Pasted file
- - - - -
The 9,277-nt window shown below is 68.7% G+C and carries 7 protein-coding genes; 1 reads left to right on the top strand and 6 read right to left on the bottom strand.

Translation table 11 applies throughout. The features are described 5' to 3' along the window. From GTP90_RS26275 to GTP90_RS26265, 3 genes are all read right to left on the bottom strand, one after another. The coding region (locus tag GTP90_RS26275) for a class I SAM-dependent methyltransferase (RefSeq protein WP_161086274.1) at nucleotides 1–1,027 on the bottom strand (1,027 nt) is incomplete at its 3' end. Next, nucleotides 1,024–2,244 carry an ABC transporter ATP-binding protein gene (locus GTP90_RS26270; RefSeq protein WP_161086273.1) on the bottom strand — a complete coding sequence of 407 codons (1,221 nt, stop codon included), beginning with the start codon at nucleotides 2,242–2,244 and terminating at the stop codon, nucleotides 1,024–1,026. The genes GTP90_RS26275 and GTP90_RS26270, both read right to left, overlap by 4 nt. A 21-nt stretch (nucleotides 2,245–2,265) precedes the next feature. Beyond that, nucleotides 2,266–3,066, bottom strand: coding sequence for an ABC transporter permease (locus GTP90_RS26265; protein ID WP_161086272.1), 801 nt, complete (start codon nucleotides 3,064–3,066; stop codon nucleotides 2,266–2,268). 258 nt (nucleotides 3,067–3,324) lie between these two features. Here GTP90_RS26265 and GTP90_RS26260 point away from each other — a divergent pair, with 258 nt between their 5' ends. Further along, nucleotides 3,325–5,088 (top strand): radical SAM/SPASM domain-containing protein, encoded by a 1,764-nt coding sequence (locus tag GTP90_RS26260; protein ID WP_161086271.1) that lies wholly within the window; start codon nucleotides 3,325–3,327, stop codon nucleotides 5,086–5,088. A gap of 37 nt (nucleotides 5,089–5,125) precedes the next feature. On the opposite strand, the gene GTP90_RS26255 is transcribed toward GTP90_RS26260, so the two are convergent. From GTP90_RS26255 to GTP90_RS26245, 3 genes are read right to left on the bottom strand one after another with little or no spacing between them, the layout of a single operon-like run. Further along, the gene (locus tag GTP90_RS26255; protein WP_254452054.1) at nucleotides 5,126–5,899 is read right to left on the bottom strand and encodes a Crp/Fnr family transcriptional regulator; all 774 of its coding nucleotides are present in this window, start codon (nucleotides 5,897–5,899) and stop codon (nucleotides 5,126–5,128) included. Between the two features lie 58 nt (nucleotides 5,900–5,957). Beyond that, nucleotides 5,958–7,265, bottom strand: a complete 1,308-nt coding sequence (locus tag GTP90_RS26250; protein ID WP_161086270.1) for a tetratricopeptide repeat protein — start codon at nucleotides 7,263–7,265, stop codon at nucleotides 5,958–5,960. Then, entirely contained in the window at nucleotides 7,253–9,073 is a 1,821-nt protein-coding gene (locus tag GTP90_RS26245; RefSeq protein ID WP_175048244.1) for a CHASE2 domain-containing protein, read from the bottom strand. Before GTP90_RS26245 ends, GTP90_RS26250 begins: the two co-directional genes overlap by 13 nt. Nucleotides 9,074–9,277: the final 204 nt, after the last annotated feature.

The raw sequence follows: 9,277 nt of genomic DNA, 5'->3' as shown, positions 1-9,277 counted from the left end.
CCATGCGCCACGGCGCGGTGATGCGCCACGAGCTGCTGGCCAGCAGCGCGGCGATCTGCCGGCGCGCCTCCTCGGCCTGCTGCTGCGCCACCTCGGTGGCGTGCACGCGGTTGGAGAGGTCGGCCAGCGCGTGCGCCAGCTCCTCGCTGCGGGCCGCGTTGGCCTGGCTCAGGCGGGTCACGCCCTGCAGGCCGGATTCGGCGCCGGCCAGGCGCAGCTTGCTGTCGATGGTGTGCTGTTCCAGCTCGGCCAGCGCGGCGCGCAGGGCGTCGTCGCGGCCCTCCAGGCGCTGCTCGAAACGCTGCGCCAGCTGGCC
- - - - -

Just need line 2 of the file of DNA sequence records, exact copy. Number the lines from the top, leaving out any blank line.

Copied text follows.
Translation table 11 applies throughout. The features are described 5' to 3' along the window. From GTP90_RS26275 to GTP90_RS26265, 3 genes are all read right to left on the bottom strand, one after another. The coding region (locus tag GTP90_RS26275) for a class I SAM-dependent methyltransferase (RefSeq protein WP_161086274.1) at nucleotides 1–1,027 on the bottom strand (1,027 nt) is incomplete at its 3' end. Next, nucleotides 1,024–2,244 carry an ABC transporter ATP-binding protein gene (locus GTP90_RS26270; RefSeq protein WP_161086273.1) on the bottom strand — a complete coding sequence of 407 codons (1,221 nt, stop codon included), beginning with the start codon at nucleotides 2,242–2,244 and terminating at the stop codon, nucleotides 1,024–1,026. The genes GTP90_RS26275 and GTP90_RS26270, both read right to left, overlap by 4 nt. A 21-nt stretch (nucleotides 2,245–2,265) precedes the next feature. Beyond that, nucleotides 2,266–3,066, bottom strand: coding sequence for an ABC transporter permease (locus GTP90_RS26265; protein ID WP_161086272.1), 801 nt, complete (start codon nucleotides 3,064–3,066; stop codon nucleotides 2,266–2,268). 258 nt (nucleotides 3,067–3,324) lie between these two features. Here GTP90_RS26265 and GTP90_RS26260 point away from each other — a divergent pair, with 258 nt between their 5' ends. Further along, nucleotides 3,325–5,088 (top strand): radical SAM/SPASM domain-containing protein, encoded by a 1,764-nt coding sequence (locus tag GTP90_RS26260; protein ID WP_161086271.1) that lies wholly within the window; start codon nucleotides 3,325–3,327, stop codon nucleotides 5,086–5,088. A gap of 37 nt (nucleotides 5,089–5,125) precedes the next feature. On the opposite strand, the gene GTP90_RS26255 is transcribed toward GTP90_RS26260, so the two are convergent. From GTP90_RS26255 to GTP90_RS26245, 3 genes are read right to left on the bottom strand one after another with little or no spacing between them, the layout of a single operon-like run. Further along, the gene (locus tag GTP90_RS26255; protein WP_254452054.1) at nucleotides 5,126–5,899 is read right to left on the bottom strand and encodes a Crp/Fnr family transcriptional regulator; all 774 of its coding nucleotides are present in this window, start codon (nucleotides 5,897–5,899) and stop codon (nucleotides 5,126–5,128) included. Between the two features lie 58 nt (nucleotides 5,900–5,957). Beyond that, nucleotides 5,958–7,265, bottom strand: a complete 1,308-nt coding sequence (locus tag GTP90_RS26250; protein ID WP_161086270.1) for a tetratricopeptide repeat protein — start codon at nucleotides 7,263–7,265, stop codon at nucleotides 5,958–5,960. Then, entirely contained in the window at nucleotides 7,253–9,073 is a 1,821-nt protein-coding gene (locus tag GTP90_RS26245; RefSeq protein ID WP_175048244.1) for a CHASE2 domain-containing protein, read from the bottom strand. Before GTP90_RS26245 ends, GTP90_RS26250 begins: the two co-directional genes overlap by 13 nt. Nucleotides 9,074–9,277: the final 204 nt, after the last annotated feature.